The first night’s sleep wasn’t too bad but it wasn’t that great, either. I doubt the ground underneath our tent was entirely flat. Nevertheless, the bright and beautiful sunlight dragged me out of bed around 8:00 AM. Soon Tim and John were cooking bacon and eggs, a delightful breakfast to start off the day.
One of the best things about this year’s trip was that this year we knew probably twice as many people from St. Louis as we did last year, and we camped with most of them. It enhanced the community aspect of Cornerstone that I relish, and when you have more people sharing chairs, food, and random accessories (stay tuned for wagons and super-soakers and more), you have more opportunities for memorable moments.
This morning, as we gathered around the Curry’s fire-pit before the festival shifted into gear, Adrienne treated us to a reading from Pride and Prejudice and Zombies, which John is borrowing from his library. Then a comment from Mike about Aaron Weiss’s view of salvation led to a drawn-out debate around the classic question of whether or not those who never hear about Jesus Christ have a chance to receive salvation.
I was looking forward to Children 18:3’s second show at 1 PM, but Stephen informed me that Rodent Emporium was kicking off the Blue Lagoon stage (new, and outdoors) at noon. They’re a really crazy and funny punk band from Scotland, and they were our favorite randomly-discovered-band from last year. True to form, the frontman entertained with his stage presence and facial expressions as the band cranked out “hits” from their first album (including “Snake Patrol,” “I’m A Man,” and “Model Airplanes”) along with samples from their new album releasing that very day (including “Sports!” and “Hunt For the Rhode Island Sasquatch”). Funny stuff, although I didn’t end up buying that one.
They were followed by a forgotten band of youngsters, and then it was time for the second Children 18:3 show. This time I brought half of the balloons I purchased from Wal-Mart on Sunday. (Children’s favorite song is “All My Balloons,” and I thought it would be a great way to make the show more fun for the band.) I handed them out to eager fans.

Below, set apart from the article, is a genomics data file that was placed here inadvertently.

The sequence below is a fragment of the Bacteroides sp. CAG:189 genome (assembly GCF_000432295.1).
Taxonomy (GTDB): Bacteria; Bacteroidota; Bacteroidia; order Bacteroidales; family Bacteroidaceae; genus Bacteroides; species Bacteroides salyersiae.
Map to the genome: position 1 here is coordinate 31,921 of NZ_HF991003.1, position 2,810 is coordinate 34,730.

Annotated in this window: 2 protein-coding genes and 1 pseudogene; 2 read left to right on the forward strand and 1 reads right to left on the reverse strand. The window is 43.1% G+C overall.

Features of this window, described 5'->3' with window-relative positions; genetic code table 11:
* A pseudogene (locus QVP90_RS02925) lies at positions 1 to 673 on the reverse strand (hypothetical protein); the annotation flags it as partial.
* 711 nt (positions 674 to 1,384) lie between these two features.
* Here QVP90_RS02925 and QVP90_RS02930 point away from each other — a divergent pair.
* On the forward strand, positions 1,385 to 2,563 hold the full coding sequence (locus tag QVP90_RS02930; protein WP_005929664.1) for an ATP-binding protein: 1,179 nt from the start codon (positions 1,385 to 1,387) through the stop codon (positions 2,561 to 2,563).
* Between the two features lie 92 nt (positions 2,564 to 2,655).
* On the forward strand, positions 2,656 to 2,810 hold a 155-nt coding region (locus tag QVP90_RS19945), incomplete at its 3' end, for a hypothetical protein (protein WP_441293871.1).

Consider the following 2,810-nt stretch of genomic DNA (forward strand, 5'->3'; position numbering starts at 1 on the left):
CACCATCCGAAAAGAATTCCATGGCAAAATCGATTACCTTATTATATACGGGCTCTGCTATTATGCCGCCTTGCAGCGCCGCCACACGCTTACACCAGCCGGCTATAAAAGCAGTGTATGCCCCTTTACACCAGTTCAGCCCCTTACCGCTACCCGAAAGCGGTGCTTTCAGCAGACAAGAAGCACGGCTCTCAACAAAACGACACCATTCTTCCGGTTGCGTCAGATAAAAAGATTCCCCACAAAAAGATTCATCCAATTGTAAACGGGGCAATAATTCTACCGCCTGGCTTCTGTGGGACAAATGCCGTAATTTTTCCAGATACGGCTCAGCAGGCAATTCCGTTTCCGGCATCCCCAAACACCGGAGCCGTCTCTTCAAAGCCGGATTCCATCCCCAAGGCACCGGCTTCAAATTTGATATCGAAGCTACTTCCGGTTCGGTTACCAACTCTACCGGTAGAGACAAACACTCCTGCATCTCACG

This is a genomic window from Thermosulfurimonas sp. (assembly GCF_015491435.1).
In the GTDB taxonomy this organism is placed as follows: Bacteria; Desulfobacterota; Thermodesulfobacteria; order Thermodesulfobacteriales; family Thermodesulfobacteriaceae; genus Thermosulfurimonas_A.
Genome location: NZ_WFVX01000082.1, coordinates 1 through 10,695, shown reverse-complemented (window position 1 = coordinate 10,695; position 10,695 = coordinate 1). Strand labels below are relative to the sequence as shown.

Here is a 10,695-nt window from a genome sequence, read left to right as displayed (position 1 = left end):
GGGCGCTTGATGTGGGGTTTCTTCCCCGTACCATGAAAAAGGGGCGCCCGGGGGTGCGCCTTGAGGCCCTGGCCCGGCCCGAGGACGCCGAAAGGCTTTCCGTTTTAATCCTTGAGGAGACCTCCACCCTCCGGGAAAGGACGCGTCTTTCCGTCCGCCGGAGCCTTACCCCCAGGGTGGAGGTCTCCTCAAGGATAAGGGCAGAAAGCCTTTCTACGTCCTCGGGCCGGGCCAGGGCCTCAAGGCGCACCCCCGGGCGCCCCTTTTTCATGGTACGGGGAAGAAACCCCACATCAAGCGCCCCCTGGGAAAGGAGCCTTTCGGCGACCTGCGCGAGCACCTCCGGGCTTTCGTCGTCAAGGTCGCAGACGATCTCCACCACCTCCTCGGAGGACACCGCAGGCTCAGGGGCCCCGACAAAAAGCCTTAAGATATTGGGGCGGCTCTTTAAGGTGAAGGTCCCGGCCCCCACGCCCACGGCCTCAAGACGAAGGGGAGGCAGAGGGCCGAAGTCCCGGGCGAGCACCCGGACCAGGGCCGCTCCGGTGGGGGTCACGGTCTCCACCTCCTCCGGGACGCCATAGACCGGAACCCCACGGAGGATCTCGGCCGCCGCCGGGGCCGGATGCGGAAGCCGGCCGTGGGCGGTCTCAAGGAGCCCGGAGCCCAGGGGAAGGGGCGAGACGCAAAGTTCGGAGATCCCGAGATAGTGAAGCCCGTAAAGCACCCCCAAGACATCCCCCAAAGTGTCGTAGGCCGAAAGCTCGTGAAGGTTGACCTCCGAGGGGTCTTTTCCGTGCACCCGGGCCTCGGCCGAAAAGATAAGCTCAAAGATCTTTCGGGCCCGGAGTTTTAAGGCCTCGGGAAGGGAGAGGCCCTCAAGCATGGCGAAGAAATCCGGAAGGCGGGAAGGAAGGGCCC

At every Children show I had seen thus far – including Monday night’s – they had begun the set with “All My Balloons.” But this time they didn’t. I convinced myself they were saving it for later as most of the balloon-wielding fans kept their balloons hidden (a few tried to toss them around, but the wind had its own idea). They treated us to a new song that Dave said was about standing your ground. (“She said run! But I ain’t running, I ain’t running…”)
Finally, they started the last song with the familiar guitar chord and drumming intro. In the chorus, they got to the important line, “All my balloons are popping!” We shouted with gusto and, without direction or leadership or any preconceived strategy, maybe two dozen fans held the balloons up with their fists, some of them popping. It was pretty much exactly how I had imagined it in my head, and I only wished that I had thought to capture the moment on camera. But, hey, we still had 30 more balloons back at camp, and Children wasn’t done for the week.
We went to check out their merchandise, still set up at the Anchor, and I purchased the new T-shirt with brightly colored balloons. John and I had a chance to tell Dave about our epiphany earlier this year that one of their songs is about a scene from The Bourne Identity.
Even though the full festival – including seminars and film showings and Main Stage acts – didn’t kick off until Wednesday, more and more activities and vendors were setting up. In the middle of an open area by the food vendors, a gentleman was selling circus toys, and he demonstrated tricks with a sphere (he also liked my brightly-colored balloons shirt).
I forget what it’s officially called, but it’s almost like a distant cousin of juggling. Mere words cannot give you a good explanation, but I shall attempt: the spheres are generally perfectly clear and reflective so that when you rotate the sphere you can’t easily tell that the surface is spinning. This means there are ways you can move the sphere around and roll it without it looking like it’s rolling, and the illusion is entertaining – if you’re good at it. Adrienne and John each purchased a sphere, and by the end of the week John could do a couple of mildly entertaining things (sorry, I don’t have pictures).
We followed some of our campsite friends to see Destroy Nate Allen, which is basically Nate Allen and his wife singing mildly silly songs on guitar and tambourine. Their affection for each other was touching, their tales of God’s provision in their lives was uplifting, and their songs were unconventional but entertaining (“Jesus, keep us safe from the cops” and “We’re gonna start a family, but not… not quite yet.”)